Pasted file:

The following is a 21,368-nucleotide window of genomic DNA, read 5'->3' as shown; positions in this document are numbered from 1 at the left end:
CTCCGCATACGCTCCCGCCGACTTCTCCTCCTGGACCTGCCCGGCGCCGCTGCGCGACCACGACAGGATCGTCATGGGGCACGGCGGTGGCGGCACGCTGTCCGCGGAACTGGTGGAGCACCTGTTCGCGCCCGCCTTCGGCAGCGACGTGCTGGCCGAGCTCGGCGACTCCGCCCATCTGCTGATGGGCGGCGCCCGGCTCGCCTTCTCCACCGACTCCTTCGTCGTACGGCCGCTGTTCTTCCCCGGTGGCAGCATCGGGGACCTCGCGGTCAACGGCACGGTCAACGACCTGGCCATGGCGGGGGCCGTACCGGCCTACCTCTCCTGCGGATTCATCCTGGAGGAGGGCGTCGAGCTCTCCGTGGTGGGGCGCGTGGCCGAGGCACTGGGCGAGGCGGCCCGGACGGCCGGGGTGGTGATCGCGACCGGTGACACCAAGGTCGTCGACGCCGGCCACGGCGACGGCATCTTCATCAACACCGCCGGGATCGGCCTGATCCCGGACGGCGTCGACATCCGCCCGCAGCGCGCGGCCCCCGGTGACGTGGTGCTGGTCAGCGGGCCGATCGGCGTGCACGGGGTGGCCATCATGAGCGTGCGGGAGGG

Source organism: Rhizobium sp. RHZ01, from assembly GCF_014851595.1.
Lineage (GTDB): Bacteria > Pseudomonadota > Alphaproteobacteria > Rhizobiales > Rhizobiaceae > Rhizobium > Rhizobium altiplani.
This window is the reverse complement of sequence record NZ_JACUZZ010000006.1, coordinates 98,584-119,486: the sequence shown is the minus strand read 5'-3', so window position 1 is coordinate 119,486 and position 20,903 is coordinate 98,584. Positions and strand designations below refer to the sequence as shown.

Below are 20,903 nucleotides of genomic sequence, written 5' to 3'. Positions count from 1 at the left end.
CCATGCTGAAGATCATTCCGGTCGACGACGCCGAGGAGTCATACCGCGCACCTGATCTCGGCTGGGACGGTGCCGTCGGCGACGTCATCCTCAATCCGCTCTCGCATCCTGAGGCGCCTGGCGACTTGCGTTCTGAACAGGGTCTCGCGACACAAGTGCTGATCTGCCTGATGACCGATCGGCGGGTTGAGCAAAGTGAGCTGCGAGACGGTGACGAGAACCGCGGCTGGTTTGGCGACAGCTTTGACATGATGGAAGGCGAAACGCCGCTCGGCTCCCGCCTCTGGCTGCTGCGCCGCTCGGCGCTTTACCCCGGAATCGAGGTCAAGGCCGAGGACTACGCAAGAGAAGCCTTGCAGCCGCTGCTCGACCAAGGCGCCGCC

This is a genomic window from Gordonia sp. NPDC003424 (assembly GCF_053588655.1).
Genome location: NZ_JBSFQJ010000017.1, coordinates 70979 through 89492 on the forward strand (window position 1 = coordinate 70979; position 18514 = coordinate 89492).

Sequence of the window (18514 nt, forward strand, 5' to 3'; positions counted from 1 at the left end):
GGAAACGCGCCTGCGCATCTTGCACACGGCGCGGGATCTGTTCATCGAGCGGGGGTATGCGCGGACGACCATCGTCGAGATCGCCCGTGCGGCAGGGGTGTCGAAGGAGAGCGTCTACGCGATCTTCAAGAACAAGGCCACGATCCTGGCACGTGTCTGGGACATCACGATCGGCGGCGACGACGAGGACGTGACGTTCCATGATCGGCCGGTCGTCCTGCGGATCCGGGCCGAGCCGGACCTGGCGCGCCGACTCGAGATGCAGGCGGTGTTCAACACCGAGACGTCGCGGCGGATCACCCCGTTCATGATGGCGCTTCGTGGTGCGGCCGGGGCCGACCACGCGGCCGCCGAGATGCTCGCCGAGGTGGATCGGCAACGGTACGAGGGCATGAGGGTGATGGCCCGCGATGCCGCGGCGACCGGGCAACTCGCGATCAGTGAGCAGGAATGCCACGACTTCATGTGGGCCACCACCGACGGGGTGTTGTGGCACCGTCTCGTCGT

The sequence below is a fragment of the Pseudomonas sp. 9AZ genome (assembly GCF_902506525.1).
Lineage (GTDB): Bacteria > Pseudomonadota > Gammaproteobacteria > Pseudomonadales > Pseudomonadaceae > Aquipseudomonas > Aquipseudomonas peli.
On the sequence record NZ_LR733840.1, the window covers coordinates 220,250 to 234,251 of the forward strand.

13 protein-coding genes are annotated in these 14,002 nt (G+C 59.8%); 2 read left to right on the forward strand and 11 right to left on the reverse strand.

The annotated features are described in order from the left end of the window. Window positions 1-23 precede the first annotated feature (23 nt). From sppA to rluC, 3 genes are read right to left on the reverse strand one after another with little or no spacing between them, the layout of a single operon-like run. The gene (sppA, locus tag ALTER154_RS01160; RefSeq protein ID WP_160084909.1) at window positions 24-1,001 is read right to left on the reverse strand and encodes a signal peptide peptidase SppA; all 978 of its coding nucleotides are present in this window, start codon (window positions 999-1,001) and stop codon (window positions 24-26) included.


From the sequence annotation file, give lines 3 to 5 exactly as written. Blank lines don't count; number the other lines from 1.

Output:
Source organism: Rhizobium sp. RHZ01, from assembly GCF_014851595.1.
Lineage (GTDB): Bacteria > Pseudomonadota > Alphaproteobacteria > Rhizobiales > Rhizobiaceae > Rhizobium > Rhizobium altiplani.
This window is the reverse complement of sequence record NZ_JACUZZ010000006.1, coordinates 98,584-119,486: the sequence shown is the minus strand read 5'-3', so window position 1 is coordinate 119,486 and position 20,903 is coordinate 98,584. Positions and strand designations below refer to the sequence as shown.